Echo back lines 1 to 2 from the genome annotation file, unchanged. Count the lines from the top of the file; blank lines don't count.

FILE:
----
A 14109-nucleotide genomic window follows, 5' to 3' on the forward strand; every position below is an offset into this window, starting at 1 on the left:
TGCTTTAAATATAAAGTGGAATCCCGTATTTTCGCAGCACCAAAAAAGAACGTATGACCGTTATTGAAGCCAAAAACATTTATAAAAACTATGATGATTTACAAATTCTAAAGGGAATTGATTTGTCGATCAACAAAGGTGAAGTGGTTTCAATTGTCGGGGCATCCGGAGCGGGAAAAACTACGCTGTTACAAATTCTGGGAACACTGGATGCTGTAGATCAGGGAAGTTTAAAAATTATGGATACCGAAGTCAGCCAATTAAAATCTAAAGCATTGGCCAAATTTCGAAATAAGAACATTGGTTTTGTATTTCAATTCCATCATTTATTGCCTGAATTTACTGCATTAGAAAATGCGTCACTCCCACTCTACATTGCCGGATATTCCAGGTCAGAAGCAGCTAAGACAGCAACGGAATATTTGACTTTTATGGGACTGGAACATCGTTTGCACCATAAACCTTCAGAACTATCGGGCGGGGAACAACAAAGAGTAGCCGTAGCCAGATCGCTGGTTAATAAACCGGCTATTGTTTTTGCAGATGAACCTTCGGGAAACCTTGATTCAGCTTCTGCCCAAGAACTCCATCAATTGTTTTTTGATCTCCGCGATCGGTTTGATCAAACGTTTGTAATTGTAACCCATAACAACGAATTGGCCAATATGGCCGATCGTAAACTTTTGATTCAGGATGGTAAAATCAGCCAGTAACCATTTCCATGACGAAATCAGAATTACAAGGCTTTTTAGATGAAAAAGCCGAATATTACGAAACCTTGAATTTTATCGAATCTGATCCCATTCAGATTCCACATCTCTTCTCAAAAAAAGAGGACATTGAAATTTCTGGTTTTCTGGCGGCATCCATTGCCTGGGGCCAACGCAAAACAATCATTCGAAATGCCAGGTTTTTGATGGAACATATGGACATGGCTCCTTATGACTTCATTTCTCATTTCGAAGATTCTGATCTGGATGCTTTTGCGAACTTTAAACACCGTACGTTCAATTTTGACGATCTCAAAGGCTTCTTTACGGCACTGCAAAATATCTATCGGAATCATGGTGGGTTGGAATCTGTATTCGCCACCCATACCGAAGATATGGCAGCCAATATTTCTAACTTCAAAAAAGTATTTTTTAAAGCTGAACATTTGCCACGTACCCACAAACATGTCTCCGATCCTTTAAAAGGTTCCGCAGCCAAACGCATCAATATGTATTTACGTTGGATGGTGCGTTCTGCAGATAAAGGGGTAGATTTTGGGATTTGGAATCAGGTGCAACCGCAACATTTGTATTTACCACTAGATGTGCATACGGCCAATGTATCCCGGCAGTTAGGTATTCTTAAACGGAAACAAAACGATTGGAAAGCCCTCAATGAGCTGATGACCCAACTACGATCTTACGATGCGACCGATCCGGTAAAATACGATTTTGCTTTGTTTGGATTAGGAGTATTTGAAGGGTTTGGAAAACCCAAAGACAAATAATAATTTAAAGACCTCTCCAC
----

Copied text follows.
A 14109-nucleotide genomic window follows, 5' to 3' on the forward strand; every position below is an offset into this window, starting at 1 on the left:
TGCTTTAAATATAAAGTGGAATCCCGTATTTTCGCAGCACCAAAAAAGAACGTATGACCGTTATTGAAGCCAAAAACATTTATAAAAACTATGATGATTTACAAATTCTAAAGGGAATTGATTTGTCGATCAACAAAGGTGAAGTGGTTTCAATTGTCGGGGCATCCGGAGCGGGAAAAACTACGCTGTTACAAATTCTGGGAACACTGGATGCTGTAGATCAGGGAAGTTTAAAAATTATGGATACCGAAGTCAGCCAATTAAAATCTAAAGCATTGGCCAAATTTCGAAATAAGAACATTGGTTTTGTATTTCAATTCCATCATTTATTGCCTGAATTTACTGCATTAGAAAATGCGTCACTCCCACTCTACATTGCCGGATATTCCAGGTCAGAAGCAGCTAAGACAGCAACGGAATATTTGACTTTTATGGGACTGGAACATCGTTTGCACCATAAACCTTCAGAACTATCGGGCGGGGAACAACAAAGAGTAGCCGTAGCCAGATCGCTGGTTAATAAACCGGCTATTGTTTTTGCAGATGAACCTTCGGGAAACCTTGATTCAGCTTCTGCCCAAGAACTCCATCAATTGTTTTTTGATCTCCGCGATCGGTTTGATCAAACGTTTGTAATTGTAACCCATAACAACGAATTGGCCAATATGGCCGATCGTAAACTTTTGATTCAGGATGGTAAAATCAGCCAGTAACCATTTCCATGACGAAATCAGAATTACAAGGCTTTTTAGATGAAAAAGCCGAATATTACGAAACCTTGAATTTTATCGAATCTGATCCCATTCAGATTCCACATCTCTTCTCAAAAAAAGAGGACATTGAAATTTCTGGTTTTCTGGCGGCATCCATTGCCTGGGGCCAACGCAAAACAATCATTCGAAATGCCAGGTTTTTGATGGAACATATGGACATGGCTCCTTATGACTTCATTTCTCATTTCGAAGATTCTGATCTGGATGCTTTTGCGAACTTTAAACACCGTACGTTCAATTTTGACGATCTCAAAGGCTTCTTTACGGCACTGCAAAATATCTATCGGAATCATGGTGGGTTGGAATCTGTATTCGCCACCCATACCGAAGATATGGCAGCCAATATTTCTAACTTCAAAAAAGTATTTTTTAAAGCTGAACATTTGCCACGTACCCACAAACATGTCTCCGATCCTTTAAAAGGTTCCGCAGCCAAACGCATCAATATGTATTTACGTTGGATGGTGCGTTCTGCAGATAAAGGGGTAGATTTTGGGATTTGGAATCAGGTGCAACCGCAACATTTGTATTTACCACTAGATGTGCATACGGCCAATGTATCCCGGCAGTTAGGTATTCTTAAACGGAAACAAAACGATTGGAAAGCCCTCAATGAGCTGATGACCCAACTACGATCTTACGATGCGACCGATCCGGTAAAATACGATTTTGCTTTGTTTGGATTAGGAGTATTTGAAGGGTTTGGAAAACCCAAAGACAAATAATAATTTAAAGACCTCTCCAC